Halfway into week two my eyes started drooling pus from the corners of them. I suspected it was a symptom of my cold and still having no desire to seek medical attention I Googled conjunctivitis and Google health told me that if it was a viral conjunctivitis as a result of a cold it would clear up on its own in a few days. Forty-eight hours later my eyes were cleared up which reiterated my cold theory. Bacterial conjunctivitis would have needed an antibiotic to clear up and mine had resolved on its own so I was clearly infected by a virus.

Week three saw the hacking cough worsen and sinus congestion that made my head want to explode continued. I also had a recurrence of fever which I hadn’t had since week one. Family and friends were urging me to go to the doctor, but still I resisted. Diagnosis of pneumonia and bronchitis were being thrown around by all my medical friends, yet I insisted it was just a cold. Pneumonia would have affected my breathing and I was breathing fine, though after three weeks of mouth breathing my lips were in pretty rough shape. I was starting to waver a little on the bronchitis, so I snuck a quick peek at Wikipedia to see if bronchitis usually was associated with a fever. Fever and cough were symptoms, but it also reported that ninety percent of bronchitis cases were viral, so once again I decided to tough it out. No sense in insulting my body with an ineffective antibiotic when I had a viral infection.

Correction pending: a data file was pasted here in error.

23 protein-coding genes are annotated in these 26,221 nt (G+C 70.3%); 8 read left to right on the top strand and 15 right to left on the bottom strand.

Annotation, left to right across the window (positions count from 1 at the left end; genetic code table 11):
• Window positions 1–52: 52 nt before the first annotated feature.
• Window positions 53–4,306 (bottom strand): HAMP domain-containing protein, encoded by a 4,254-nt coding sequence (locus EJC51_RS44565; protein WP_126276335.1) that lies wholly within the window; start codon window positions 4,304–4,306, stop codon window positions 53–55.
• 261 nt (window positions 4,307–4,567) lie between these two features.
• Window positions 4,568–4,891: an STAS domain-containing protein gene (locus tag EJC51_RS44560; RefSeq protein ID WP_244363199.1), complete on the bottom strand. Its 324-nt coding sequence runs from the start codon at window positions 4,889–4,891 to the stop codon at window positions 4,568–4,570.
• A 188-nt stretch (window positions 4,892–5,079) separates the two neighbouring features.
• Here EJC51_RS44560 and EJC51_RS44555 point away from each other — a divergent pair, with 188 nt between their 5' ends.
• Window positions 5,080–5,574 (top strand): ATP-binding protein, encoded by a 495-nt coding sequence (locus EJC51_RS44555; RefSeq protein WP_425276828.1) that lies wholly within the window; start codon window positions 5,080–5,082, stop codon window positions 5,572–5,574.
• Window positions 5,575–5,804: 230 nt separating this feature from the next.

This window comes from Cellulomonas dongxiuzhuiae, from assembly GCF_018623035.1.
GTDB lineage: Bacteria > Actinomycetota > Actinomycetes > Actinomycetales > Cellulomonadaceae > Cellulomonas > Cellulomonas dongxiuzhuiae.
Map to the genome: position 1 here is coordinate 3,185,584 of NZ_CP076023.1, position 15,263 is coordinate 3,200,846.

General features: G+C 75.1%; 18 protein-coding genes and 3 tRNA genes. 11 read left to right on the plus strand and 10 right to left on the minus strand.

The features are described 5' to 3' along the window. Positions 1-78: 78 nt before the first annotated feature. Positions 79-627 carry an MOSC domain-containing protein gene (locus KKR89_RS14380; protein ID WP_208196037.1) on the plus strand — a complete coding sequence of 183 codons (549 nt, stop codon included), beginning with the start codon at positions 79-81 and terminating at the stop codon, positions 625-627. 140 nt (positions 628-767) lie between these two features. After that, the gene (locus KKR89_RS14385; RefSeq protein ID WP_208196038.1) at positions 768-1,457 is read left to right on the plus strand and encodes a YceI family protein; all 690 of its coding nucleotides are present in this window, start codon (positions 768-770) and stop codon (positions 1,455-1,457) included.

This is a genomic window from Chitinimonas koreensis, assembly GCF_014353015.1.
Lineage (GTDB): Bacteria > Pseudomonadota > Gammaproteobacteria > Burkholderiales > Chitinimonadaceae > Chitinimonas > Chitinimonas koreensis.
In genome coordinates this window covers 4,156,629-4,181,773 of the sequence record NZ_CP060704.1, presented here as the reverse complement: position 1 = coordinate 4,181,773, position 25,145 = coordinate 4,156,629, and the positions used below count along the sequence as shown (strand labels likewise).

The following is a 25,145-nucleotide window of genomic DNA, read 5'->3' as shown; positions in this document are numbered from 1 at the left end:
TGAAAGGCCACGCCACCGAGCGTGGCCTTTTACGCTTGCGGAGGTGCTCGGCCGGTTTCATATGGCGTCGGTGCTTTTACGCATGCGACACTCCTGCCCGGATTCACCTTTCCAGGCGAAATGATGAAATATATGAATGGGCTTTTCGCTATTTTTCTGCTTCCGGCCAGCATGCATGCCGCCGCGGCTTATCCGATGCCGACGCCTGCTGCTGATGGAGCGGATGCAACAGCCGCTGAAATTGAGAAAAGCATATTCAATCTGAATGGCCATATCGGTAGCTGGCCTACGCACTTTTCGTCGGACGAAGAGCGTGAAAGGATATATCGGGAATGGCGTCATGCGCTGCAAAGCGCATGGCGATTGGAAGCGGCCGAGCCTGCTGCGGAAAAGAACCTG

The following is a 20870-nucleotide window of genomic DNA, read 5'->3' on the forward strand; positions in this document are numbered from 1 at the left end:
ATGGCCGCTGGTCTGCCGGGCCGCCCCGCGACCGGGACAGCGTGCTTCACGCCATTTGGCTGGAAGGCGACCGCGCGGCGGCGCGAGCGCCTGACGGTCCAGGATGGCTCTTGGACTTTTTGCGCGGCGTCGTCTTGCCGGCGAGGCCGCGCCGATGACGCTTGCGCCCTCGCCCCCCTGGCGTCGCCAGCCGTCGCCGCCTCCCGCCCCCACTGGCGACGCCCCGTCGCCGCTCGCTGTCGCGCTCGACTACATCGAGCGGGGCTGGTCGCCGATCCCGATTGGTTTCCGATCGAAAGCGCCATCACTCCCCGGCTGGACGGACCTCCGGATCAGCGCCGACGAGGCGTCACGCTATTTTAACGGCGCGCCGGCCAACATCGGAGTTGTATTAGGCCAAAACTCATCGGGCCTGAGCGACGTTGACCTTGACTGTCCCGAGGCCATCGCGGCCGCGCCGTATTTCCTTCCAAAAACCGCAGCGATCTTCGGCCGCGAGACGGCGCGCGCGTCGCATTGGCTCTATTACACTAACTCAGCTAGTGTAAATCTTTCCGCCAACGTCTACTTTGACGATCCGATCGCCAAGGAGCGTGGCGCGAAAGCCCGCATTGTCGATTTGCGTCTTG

I tried zinc with no luck and vitamin C was out for me due to my IBS. I tried some other home remedies suggested online without much success. I went through a couple of boxes of cold medicine, enough tissues to paper a ballroom, and cough medicine was becoming my drink of necessity not choice. Yet week four rolled around and I was still feeling crappy.